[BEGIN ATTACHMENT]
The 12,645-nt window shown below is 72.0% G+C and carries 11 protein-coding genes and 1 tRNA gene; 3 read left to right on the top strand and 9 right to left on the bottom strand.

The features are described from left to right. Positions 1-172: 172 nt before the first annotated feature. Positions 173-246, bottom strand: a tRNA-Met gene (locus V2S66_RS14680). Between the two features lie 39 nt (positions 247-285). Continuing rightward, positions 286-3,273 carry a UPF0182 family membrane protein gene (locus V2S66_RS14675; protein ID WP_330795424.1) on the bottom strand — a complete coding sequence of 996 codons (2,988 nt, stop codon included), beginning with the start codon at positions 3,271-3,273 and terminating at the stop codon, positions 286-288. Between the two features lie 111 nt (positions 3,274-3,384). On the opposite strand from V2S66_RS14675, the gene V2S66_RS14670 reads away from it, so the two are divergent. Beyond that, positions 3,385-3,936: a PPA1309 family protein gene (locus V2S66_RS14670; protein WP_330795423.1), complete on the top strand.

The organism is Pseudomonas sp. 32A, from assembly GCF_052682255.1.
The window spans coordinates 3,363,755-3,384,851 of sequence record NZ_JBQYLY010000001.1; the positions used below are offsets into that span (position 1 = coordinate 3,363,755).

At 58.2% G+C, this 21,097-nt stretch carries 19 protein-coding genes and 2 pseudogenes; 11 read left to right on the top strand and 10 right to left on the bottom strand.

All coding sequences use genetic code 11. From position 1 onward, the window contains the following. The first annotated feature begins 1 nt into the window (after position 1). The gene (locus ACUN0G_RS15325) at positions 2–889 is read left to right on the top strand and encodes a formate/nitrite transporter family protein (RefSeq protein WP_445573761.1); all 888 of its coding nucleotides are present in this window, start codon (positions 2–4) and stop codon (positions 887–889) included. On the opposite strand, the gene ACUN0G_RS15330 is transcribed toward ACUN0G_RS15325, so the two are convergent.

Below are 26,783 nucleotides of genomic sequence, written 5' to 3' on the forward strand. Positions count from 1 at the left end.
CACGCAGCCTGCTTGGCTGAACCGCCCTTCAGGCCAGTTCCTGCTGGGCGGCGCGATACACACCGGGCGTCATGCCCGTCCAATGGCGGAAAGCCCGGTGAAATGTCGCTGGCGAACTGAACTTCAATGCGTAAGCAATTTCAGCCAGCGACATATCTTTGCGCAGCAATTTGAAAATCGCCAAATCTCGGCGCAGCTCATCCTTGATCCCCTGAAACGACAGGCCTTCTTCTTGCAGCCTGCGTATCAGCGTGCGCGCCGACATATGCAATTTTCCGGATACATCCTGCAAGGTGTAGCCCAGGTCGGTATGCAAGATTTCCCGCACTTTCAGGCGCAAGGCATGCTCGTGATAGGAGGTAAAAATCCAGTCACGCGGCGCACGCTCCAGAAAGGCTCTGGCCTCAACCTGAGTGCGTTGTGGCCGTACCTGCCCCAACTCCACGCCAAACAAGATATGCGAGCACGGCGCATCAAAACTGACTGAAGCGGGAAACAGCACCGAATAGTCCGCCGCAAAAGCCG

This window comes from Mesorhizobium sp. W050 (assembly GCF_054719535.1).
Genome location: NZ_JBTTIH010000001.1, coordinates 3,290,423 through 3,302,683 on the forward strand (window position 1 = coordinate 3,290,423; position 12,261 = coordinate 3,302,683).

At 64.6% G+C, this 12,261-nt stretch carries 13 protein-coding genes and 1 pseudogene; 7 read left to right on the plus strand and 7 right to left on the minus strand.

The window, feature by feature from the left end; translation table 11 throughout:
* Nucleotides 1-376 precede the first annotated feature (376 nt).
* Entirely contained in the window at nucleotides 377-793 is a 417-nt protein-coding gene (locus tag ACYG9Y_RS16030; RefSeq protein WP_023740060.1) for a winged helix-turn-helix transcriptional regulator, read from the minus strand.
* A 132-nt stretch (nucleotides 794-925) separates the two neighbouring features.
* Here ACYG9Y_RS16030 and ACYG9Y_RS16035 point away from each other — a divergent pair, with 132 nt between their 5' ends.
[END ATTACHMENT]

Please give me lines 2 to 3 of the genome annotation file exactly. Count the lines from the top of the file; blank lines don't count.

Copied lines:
The features are described from left to right. Positions 1-172: 172 nt before the first annotated feature. Positions 173-246, bottom strand: a tRNA-Met gene (locus V2S66_RS14680). Between the two features lie 39 nt (positions 247-285). Continuing rightward, positions 286-3,273 carry a UPF0182 family membrane protein gene (locus V2S66_RS14675; protein ID WP_330795424.1) on the bottom strand — a complete coding sequence of 996 codons (2,988 nt, stop codon included), beginning with the start codon at positions 3,271-3,273 and terminating at the stop codon, positions 286-288. Between the two features lie 111 nt (positions 3,274-3,384). On the opposite strand from V2S66_RS14675, the gene V2S66_RS14670 reads away from it, so the two are divergent. Beyond that, positions 3,385-3,936: a PPA1309 family protein gene (locus V2S66_RS14670; protein WP_330795423.1), complete on the top strand.

The organism is Pseudomonas sp. 32A, from assembly GCF_052682255.1.